Question about Rothko

Joe Underwood, asked me the following question about a Mark Rothko painting.

“Hi Tom. Can you explain to me how to appreciate these colored rectangles. I have some difficulty with some abstract art, but simple pieces like these give me the most trouble.

Joe, I’ll give it a try, and I thought I’d share what I say to others on my blog, because you are not the only one that feels this way.

First, you don’t have to like it, and that is very important. There are two parts to great art, one is the well seasoned opinions and commentary of many in the art field as to which artists stand out, and the other is whether you the viewer like them or not.

I appreciate great artists, but don’t LIKE most of them for one reason or another. And the ones I do love, often have paintings that I don’t care for, while other paintings of theirs, I just adore. I also often like bad paintings for one reason or another, and that’s fine too.

So not liking any artist or any painting is your personal choice. But I think it is also important to understand why many think a painter is worthy of appreciation whether you and I like or don’t like them And many do think Rothko is a very great painter.

So now we come to the other part. Whether you like him or not, the question is; why do others appreciate this artist and his work. What do they see in it that is worthy.

First I wrote this short essay for all people who have questions about any abstract art. https://musea.wordpress.com/2014/01/18/short-essay-on-abstract-art/

This will show you how painters can put a great amount of emotion and feeling into an abstract painting.

BTW, I paint both abstracts and realism, and abstracts are just as difficult or sometimes harder. For example, with great abstract works, every inch of the painting has to work together. You don’t have to do that with realism. I think abstract works are very difficult, and I think most so called abstract artists are not very good!

Now back to Mark Rothko. He is one of my favorites, and I think I can tell you why. I’ve even painted in that manner and will add an example later.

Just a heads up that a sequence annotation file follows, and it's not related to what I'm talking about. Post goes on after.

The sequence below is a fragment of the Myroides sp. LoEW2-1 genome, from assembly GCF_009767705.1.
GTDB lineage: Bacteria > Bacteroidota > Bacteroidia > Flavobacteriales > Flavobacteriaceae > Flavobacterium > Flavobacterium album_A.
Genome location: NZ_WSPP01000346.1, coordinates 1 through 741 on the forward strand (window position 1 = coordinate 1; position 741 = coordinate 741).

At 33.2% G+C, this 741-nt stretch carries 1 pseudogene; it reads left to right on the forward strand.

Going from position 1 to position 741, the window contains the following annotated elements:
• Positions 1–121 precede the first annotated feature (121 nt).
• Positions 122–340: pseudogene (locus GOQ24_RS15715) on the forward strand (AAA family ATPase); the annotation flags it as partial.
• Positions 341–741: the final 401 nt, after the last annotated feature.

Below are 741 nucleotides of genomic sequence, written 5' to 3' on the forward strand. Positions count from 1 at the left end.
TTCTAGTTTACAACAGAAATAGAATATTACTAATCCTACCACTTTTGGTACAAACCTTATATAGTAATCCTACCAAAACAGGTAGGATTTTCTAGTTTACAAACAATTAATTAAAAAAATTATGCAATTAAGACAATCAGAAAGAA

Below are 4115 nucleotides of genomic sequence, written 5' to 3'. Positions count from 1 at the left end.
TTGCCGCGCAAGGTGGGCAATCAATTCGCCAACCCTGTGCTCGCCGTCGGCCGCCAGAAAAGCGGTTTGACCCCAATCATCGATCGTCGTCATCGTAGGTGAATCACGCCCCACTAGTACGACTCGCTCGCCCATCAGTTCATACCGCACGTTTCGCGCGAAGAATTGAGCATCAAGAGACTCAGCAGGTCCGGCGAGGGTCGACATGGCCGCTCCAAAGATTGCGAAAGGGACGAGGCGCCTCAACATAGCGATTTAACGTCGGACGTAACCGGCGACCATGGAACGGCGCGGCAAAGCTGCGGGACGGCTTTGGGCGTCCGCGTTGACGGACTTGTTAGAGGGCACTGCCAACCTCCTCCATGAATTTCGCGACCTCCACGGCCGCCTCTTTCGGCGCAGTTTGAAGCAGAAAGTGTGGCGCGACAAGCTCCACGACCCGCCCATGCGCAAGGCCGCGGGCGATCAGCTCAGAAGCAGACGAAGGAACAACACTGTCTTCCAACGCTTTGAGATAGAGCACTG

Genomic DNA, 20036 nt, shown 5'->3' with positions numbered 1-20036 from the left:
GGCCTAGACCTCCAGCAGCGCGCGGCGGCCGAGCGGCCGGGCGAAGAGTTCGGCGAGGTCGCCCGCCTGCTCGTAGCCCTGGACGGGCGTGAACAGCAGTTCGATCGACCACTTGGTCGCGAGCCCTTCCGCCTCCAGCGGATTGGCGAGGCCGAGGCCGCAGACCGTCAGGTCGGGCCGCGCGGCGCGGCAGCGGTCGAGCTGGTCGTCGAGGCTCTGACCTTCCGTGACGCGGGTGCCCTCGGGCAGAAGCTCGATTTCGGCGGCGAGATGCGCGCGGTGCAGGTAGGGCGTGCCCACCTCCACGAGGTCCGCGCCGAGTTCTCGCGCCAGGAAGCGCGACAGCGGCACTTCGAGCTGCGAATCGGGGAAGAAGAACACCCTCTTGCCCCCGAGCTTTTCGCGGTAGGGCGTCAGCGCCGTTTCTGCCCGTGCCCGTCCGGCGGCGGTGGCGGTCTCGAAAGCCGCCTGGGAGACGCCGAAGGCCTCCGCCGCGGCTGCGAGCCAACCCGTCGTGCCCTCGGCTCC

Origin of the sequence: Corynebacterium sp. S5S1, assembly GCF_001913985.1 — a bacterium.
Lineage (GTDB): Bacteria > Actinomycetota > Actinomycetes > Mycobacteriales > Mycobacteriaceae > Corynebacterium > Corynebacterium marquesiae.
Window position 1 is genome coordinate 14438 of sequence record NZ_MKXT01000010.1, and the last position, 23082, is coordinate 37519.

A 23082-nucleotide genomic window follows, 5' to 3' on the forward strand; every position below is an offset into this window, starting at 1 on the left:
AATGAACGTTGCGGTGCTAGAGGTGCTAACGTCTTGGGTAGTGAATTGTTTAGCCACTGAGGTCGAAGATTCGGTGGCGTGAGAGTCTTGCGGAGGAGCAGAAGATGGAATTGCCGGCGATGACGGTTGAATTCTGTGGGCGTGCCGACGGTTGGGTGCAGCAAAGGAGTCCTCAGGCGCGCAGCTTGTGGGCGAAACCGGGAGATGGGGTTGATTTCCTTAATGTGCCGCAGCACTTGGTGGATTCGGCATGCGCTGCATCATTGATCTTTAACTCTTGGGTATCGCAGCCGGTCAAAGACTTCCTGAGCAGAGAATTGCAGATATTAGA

Google Mark Rothko. Now press the Images button up near the top. What you will see is a lot of his works. Take a look at the page and maybe the next and the next after.

There is a lot of color there. With some paintings the color works together to make a harmonious painting. Some the colors clash and make a more upsetting painting.
If I asked you to find the most cheerful painting on the page could you? What about the most dreary? I bet you could, because color and shape can do that.

Rothko didn’t start out with these blocks of color. That developed. His early work is not my favorite. It doesn’t really stand out from any of the other painters in that style. But I love much of this later work, like the piece that started this conversation.

First of all his paintings are big. And like many meditative things, they are simple, and for me and many others, profound, zen like, spiritual. The blocks and the field of color they seem to float in, could symbolize ying and yang, male and female, light and dark, yes and no, etc., but whatever you see, there is something more than just color to his best paintings .

Finally imagine this. You go to a chapel to meditate. Behind the altar is a large painting. It is big enough to envelope your eyes so that that is most all you see. You kneel and look up.

Which would lend itself to a more reflective experience, one of Rothko’s paintings with these huge nebulous blocks of floating color, or say a realistic portrait of a religious figure?

Take your favorite from these 3 pages of his works, and imagine that in your mind, full sized, behind the altar of the chapel. What do you think?

Hope this helps,
Tom

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